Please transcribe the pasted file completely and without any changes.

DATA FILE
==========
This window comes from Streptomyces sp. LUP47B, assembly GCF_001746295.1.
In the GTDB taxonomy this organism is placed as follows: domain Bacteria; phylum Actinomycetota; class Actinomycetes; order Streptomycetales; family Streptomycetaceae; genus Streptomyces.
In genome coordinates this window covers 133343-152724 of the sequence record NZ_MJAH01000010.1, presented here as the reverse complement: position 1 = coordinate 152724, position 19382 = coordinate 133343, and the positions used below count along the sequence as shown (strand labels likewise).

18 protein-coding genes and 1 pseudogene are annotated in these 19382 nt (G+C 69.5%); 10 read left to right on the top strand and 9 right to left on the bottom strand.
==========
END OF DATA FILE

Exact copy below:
This window comes from Streptomyces sp. LUP47B, assembly GCF_001746295.1.
In the GTDB taxonomy this organism is placed as follows: domain Bacteria; phylum Actinomycetota; class Actinomycetes; order Streptomycetales; family Streptomycetaceae; genus Streptomyces.
In genome coordinates this window covers 133343-152724 of the sequence record NZ_MJAH01000010.1, presented here as the reverse complement: position 1 = coordinate 152724, position 19382 = coordinate 133343, and the positions used below count along the sequence as shown (strand labels likewise).

18 protein-coding genes and 1 pseudogene are annotated in these 19382 nt (G+C 69.5%); 10 read left to right on the top strand and 9 right to left on the bottom strand.